Virginia M. Kendall
Virginia M. Kendall

The Chicago Cubs scored a victory at home Thursday, three days before the start of the season.

Helping drive home the win was 93 years of legal precedent exempting Major League Baseball from antitrust law.

In a written opinion, U.S. District Judge Virginia M. Kendall declined to temporarily halt the construction of a Wrigley Field video board that will block the view of Cubs games from two nearby rooftop clubs.

Kendall held the rooftops likely will not prevail on their argument that the Cubs are violating a revenue-sharing agreement as well as prohibitions on anti-competitive and monopolistic behavior by erecting the right-field board as part of a $375 million ballpark renovation.

Baseball is the only professional sport that has an antitrust exemption — a legal winning streak dating back to 1922 with the U.S. Supreme Court’s ruling in Federal Baseball Club of Baltimore v. National League of Professional Baseball Clubs, 259 U.S. 200 (1922).

In that opinion, written by Oliver Wendell Holmes, the court held the Sherman Act does not apply to the “business” of “giving exhibitions of base ball.”

In Toolson v. New York Yankees, 346 U.S. 356 (1953), the Supreme Court held that Congress’ failure to act since Federal Baseball showed that “the business of providing public baseball games for profit between clubs of professional baseball players” did not fall under antitrust law.

The high court again emphasized Congress’ inaction in its ruling in Flood v. Kuhn, 407 U.S. 258 (1972), that “the business of baseball” is outside the scope of the Sherman Act.

Kendall cited those and other cases in concluding the rooftops are pursuing a losing strategy with their contention that the Cubs are trying to drive them out of business with anti-competitive practices.

The rooftops offer views of Cubs games without entering the ballpark. Under a 2004 agreement, the rooftops are required to pay the Cubs 17 percent of their profits, and the Cubs are prohibited from obstructing the view of Wrigley Field unless it’s approved by a government authority. The team received such approval from the City Council.

The Ricketts family, which bought the Cubs in 2009, is overhauling Wrigley Field, including adding video boards and other signs.

The owners of several rooftop clubs sued to block the expansion. Two entities — Skybox on Sheffield and Lakeview Baseball Club — filed a separate action in January seeking to halt construction of the right-field board until the overall litigation is resolved.

Skybox and Lakeview allege the right-field board will block their view of Wrigley Field and drive away customers. The loss of customers, in turn, will put them out of business, they allege.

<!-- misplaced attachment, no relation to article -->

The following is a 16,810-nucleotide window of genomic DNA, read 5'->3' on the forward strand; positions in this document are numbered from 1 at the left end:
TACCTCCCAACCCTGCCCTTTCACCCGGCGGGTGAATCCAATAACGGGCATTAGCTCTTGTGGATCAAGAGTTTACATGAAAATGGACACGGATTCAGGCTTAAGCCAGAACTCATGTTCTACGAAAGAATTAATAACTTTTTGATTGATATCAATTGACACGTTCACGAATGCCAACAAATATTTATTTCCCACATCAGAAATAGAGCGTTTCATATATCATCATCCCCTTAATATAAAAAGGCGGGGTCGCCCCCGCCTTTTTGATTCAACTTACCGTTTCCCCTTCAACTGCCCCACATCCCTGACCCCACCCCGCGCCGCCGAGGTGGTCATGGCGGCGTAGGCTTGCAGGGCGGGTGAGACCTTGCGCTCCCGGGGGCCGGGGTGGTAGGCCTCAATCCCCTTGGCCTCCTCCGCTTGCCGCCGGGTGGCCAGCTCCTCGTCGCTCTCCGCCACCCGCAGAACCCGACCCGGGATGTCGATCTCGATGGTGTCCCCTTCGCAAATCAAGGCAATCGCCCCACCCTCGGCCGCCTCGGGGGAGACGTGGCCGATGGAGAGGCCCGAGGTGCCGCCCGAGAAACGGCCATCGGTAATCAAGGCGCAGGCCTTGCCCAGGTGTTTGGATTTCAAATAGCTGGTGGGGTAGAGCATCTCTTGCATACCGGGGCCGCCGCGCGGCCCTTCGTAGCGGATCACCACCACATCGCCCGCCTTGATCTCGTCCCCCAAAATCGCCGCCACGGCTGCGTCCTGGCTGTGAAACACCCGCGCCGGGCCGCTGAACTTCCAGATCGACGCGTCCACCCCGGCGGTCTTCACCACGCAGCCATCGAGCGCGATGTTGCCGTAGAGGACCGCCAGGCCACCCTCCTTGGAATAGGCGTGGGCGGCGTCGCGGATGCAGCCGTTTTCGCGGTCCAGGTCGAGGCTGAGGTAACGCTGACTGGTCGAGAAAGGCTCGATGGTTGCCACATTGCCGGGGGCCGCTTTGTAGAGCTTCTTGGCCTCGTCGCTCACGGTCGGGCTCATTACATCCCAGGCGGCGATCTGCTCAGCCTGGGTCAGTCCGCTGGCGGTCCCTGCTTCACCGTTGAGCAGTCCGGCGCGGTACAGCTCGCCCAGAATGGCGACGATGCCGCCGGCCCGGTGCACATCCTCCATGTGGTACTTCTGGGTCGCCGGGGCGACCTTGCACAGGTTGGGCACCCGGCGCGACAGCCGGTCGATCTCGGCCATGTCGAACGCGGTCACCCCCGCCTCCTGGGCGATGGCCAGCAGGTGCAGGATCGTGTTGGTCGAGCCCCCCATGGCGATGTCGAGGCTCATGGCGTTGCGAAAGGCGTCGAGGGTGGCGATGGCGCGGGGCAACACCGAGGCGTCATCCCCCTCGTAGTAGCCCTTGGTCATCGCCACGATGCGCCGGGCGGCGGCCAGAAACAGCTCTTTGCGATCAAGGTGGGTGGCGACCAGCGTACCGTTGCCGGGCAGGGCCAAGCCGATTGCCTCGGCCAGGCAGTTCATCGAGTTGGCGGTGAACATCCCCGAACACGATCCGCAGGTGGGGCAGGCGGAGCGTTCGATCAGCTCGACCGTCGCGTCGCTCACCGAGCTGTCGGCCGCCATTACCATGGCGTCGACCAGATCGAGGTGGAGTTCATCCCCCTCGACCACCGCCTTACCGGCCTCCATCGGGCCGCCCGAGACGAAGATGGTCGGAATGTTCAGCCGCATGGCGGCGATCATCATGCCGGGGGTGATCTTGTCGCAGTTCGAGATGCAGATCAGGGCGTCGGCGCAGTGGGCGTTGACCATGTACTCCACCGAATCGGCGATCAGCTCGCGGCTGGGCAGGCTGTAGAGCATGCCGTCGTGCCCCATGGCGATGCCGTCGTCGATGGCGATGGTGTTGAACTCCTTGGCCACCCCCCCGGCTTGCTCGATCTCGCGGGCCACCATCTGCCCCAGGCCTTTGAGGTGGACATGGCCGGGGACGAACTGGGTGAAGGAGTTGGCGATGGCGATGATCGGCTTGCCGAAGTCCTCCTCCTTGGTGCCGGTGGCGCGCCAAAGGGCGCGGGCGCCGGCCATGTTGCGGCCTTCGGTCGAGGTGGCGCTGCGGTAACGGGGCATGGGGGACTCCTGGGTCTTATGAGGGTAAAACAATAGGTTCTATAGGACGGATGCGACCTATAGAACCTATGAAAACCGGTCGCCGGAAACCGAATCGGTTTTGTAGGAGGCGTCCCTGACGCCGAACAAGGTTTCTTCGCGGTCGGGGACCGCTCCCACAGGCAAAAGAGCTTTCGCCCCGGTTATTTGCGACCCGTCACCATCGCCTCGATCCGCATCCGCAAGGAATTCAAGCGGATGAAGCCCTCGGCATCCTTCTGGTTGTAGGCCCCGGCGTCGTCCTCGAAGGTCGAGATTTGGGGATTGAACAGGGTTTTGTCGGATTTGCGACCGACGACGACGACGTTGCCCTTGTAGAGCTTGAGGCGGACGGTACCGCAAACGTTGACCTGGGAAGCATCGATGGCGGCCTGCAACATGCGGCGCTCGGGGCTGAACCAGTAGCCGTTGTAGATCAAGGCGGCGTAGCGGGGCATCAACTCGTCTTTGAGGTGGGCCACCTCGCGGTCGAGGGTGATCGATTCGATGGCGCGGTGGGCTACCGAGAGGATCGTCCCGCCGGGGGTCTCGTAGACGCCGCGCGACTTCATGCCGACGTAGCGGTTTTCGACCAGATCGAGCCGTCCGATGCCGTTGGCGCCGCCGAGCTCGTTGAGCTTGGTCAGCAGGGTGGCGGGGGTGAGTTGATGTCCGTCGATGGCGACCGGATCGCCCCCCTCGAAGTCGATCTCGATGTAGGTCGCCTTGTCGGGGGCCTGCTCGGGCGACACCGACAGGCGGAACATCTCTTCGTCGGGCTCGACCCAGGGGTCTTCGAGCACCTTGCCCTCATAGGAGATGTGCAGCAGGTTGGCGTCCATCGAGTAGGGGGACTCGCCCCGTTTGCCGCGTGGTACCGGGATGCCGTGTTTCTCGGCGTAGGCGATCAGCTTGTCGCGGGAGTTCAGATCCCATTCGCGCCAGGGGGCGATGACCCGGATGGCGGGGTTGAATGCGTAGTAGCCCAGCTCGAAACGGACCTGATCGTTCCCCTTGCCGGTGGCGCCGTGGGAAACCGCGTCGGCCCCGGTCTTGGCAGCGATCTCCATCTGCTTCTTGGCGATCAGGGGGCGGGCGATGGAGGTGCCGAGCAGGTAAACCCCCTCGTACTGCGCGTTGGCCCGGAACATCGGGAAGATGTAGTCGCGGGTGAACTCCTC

In addition to breaching the revenue-sharing agreement, the rooftops allege, the Cubs unsuccessfully pressured them to engage in price-fixing in violation of antitrust law.

The Cubs also violated antitrust law by trying to bully them into selling their property to the team, the rooftop owners allege.

When they refused, the rooftop owners allege, the Cubs retaliated with a plan to put a video board directly in front of their businesses.

The Cubs deny the rooftop owners’ allegations. And they reject the notion the rooftops are in danger of going out of business.

In Thursday’s opinion, Kendall denied the rooftop owners’ motion for a preliminary injunction.

The clubs are not likely to prevail on the merits of their contract and antitrust claims, Kendall wrote. And even if they were likely to ultimately succeed, she continued, they have not shown that they are facing imminent foreclosure or that they will go out of business permanently.

Addressing the antitrust claim, Kendall rejected the argument that the baseball exemption applies only to the league and league rules, not to franchises.

Both the Supreme Court and the Chicago-based 7th U.S. Circuit Court of Appeals “have taken a broad reading of the baseball exemption,” Kendall wrote.

Quoting Toolson, she wrote that the Cubs’ conduct — putting on baseball games for patrons — is central to “the business of providing public baseball games for profit.”

Even if the baseball exemption did not apply, the rooftops’ antitrust claim would still fail, Kendall wrote.

The team is not monopolizing any market because the market includes other sporting events and live entertainment, Kendall wrote.

“While the court accepts that there are some die-hard Cubs fans that would never attend a White Sox game, that does not mean that Cubs games constitute their own market,” she wrote.

Kendall is not alone in her view of the rooftops’ antitrust arguments.

Those arguments likely won’t “gain any traction,” said Adam J. Glazer, a partner at Schoenberg, Finkel, Newman & Rosenberg LLC and an adjunct professor at Northwestern University School of Law.

“It seems to me there’s room to argue about other aspects of the judge’s ruling,” said Glazer, a commercial litigator who is not involved in the case. “But on the antitrust aspect, that’s firmly settled until the Supreme Court says otherwise or Congress changes the law.”

The case is Right Field Rooftops LLC, et al. v. Chicago Baseball Holdings LLC, et al., No. 15 C 551.

The rooftops are represented by Thomas M. Lombardo and Abraham Brustein, both of DiMonte & Lizak LLC in Park Ridge. They could not be reached for comment.

The Cubs are represented by Andrew A. Kassof and Daniel E. Laytin, both of Kirkland & Ellis LLP.

“We look forward to moving ahead with the expansion to protect and preserve Wrigley Field for our fans and our team,” the Cubs said in a statement.